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Snapshots have lots of benefits. They allow a quick roll-back to a previous point in time and allow for much more frequent protection than backups, without affecting production systems.
Meanwhile, backups are likely to run once a day and outside main production hours because of their impact on resources.
But snapshots and backups are best as complementary components in a data protection strategy, and here we look at five key points about the use of snapshots, including what is unique to snapshots and why they are not backups, as well as the limits to snapshot use that we need to keep in mind, such as how many should be retained.
1. Snapshots are a record of changes to a disk or volume
Snapshots record the state of blocks and files in storage at a given point in time. They are used to allow roll-back to previously existing versions of a volume, drive, file system, database, etc.
Snapshots show which blocks and/or files existed and allow the base units of storage to be changed to a past state by removal and movement of blocks, addition of those deleted, etc.
2. Snapshots are not backups
Snapshots are not backups because they are not copies. The original drive, volume or whatever still exists and snapshots function to indicate its previous states and allow the customer to roll back to them.
For that reason, if the base unit of storage being protected is compromised in some way, then snapshots only allow a roll-back that will also be compromised, or not be possible at all.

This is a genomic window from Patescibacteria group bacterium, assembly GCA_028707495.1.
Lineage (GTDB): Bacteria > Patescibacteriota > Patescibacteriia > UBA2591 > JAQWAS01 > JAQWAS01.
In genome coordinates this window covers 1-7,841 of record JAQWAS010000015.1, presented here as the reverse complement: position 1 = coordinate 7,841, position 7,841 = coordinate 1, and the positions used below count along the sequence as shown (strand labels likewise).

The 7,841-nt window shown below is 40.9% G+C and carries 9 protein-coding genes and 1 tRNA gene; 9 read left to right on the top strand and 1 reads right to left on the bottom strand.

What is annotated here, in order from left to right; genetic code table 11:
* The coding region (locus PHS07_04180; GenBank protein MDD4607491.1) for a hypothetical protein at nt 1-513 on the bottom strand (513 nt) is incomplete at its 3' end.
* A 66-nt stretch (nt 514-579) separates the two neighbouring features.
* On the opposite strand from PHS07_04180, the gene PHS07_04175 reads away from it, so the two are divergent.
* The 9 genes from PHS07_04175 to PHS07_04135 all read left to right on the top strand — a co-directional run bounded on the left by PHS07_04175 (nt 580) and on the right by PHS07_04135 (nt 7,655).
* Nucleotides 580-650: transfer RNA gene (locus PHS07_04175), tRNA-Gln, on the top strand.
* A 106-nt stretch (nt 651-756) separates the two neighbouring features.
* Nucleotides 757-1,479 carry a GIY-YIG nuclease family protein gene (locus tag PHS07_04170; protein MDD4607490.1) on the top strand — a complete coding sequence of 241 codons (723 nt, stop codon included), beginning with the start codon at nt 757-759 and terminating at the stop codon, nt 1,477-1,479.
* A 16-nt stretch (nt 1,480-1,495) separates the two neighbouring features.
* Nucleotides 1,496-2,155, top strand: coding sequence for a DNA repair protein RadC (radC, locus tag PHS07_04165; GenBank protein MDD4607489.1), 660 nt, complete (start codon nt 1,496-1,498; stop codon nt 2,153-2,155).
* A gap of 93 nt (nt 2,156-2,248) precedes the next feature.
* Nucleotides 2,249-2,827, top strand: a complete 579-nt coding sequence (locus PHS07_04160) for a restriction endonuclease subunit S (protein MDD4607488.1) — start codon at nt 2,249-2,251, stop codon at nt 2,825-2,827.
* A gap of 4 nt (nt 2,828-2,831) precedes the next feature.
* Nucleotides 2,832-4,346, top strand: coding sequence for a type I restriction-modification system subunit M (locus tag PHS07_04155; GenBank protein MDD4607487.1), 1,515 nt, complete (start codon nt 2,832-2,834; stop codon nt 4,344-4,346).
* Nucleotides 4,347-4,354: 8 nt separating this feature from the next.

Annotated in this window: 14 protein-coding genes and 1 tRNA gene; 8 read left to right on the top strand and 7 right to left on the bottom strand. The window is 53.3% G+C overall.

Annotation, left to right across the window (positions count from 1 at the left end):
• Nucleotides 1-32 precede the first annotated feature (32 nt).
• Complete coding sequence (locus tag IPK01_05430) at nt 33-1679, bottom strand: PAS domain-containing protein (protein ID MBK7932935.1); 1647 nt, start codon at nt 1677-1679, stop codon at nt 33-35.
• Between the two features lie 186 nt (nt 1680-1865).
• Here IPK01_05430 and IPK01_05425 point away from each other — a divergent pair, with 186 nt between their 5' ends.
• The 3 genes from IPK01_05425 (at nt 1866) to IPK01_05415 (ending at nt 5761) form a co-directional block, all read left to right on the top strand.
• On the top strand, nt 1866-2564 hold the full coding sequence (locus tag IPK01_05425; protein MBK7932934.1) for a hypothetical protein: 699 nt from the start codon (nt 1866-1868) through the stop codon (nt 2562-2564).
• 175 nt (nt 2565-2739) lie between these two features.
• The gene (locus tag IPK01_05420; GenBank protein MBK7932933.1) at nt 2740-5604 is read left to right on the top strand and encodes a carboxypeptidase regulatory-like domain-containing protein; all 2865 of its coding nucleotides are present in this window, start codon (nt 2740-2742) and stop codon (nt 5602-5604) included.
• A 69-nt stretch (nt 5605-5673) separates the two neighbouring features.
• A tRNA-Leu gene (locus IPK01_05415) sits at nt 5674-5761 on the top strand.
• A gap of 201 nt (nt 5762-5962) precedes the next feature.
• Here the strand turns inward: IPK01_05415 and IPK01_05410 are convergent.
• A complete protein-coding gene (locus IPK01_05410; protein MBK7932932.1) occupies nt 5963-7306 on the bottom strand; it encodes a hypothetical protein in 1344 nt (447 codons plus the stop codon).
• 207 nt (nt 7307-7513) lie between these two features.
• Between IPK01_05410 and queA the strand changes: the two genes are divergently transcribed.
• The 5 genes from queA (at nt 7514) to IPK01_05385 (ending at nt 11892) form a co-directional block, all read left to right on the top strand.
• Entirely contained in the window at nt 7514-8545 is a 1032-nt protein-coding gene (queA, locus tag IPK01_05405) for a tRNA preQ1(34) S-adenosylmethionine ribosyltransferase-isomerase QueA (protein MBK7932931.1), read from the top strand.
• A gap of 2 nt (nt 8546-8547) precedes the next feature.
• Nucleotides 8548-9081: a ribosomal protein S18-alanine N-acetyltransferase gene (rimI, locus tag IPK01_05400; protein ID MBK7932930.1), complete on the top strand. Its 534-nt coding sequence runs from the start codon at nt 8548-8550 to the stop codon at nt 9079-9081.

Also, snapshots are taken frequently, such as every 15 minutes or every hour, but it doesn’t make sense to keep too many of them. Backups can be kept that record the state of systems going back a long way.
3. Don’t store too many snapshots
Snapshots don’t take up much space individually, but their total volume can grow, especially if there are lots of deleted blocks/files. This is another reason why snapshots do not substitute for backups. You just can’t keep enough of them.
Why not? Firstly, to keep lots of them increases the complexity of the rebuilding process. That is because to recreate the state of storage at a given point in time involves recreating it from many incremental records that comprise all the changes that have taken place.
That could mean a lot of storage space to retain those snapshots, but it definitely means a high processing overhead to put all those pieces back together again.
4. Delete snapshots after backups have been made
Snapshots can take up a lot of storage space and become increasingly onerous to rebuild from as more are accumulated. For those reasons, it makes sense not to keep snapshots for more than a certain – relatively short – period. A rule of thumb would be not to keep them after a backup has been made.
Just using snapshots for roll-back between daily backups should ensure the snapshot chain doesn’t get piled too high.
Some suppliers recommend maximum numbers of snapshots are kept, but here again the more you keep, the more performance will be eroded.
5. Be aware of user snapshot permissions
It is often the case that users have permission to create snapshots but not to delete them, and this can lead to a build-up of snapshots. That is because to deletes are usually considered a more dangerous permission, but as we have seen, to allow too many snapshots to hang around can degrade storage and virtual machine performance.
Read more on snapshots
- Storage 101: Snapshots vs backup. We go over the basics of snapshots. They are a quick and accessible way of protecting data, but they are not a substitute for backup. So how do you combine the two?
- Snapshots 101: Array vs backup software. We run the rule over snapshots in storage arrays and backup software and find a range of capabilities that go from mere support to fully snapshot-centric approaches.